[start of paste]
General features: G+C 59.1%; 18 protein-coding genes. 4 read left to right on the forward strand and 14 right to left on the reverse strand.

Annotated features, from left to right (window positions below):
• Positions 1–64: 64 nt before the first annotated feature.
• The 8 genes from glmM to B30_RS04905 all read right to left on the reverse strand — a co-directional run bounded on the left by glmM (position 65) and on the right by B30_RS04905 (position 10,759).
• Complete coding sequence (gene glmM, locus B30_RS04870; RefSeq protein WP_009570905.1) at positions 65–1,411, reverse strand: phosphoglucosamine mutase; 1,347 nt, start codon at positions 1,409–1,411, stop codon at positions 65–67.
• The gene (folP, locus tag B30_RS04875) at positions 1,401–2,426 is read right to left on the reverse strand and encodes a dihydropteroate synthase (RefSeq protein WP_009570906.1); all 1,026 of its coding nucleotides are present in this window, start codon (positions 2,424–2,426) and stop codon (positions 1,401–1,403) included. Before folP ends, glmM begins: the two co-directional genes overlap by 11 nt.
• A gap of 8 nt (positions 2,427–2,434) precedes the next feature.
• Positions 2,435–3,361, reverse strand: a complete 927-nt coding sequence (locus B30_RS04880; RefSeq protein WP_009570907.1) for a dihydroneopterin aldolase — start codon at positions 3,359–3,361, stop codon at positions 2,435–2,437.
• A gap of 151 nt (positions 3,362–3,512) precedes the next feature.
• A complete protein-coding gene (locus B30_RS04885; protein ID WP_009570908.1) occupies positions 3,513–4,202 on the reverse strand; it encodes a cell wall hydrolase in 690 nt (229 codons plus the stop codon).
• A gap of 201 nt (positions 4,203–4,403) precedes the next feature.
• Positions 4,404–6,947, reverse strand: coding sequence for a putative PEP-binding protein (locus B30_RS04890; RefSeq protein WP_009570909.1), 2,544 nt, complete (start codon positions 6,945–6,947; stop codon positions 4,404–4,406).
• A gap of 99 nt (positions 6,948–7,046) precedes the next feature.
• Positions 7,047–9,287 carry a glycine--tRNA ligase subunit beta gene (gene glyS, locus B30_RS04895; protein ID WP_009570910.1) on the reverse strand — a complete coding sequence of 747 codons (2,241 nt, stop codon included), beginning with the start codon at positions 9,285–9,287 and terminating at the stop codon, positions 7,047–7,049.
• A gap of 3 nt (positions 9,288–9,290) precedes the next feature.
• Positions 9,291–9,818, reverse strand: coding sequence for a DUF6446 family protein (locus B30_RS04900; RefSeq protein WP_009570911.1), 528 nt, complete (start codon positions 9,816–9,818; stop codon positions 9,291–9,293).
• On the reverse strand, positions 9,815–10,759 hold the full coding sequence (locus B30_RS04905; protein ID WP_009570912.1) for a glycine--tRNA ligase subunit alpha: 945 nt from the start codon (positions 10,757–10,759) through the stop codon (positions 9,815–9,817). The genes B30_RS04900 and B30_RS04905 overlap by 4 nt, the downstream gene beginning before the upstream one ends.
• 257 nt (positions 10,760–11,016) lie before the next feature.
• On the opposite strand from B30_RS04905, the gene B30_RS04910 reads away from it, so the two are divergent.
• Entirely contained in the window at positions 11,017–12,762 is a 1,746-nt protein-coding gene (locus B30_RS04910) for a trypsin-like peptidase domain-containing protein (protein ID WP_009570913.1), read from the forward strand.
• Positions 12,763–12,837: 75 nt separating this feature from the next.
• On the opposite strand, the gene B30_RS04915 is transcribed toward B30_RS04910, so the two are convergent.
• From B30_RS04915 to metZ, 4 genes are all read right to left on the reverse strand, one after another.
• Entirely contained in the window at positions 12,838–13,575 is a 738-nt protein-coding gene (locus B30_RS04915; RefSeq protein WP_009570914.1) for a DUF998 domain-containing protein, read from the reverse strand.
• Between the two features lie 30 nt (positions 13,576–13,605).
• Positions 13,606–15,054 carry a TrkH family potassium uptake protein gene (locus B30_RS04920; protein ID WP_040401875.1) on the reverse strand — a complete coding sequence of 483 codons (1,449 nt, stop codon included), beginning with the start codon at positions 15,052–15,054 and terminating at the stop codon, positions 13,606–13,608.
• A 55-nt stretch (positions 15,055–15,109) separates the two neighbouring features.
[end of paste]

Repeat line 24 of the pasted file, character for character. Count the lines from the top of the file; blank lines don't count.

• Entirely contained in the window at positions 12,838–13,575 is a 738-nt protein-coding gene (locus B30_RS04915; RefSeq protein WP_009570914.1) for a DUF998 domain-containing protein, read from the reverse strand.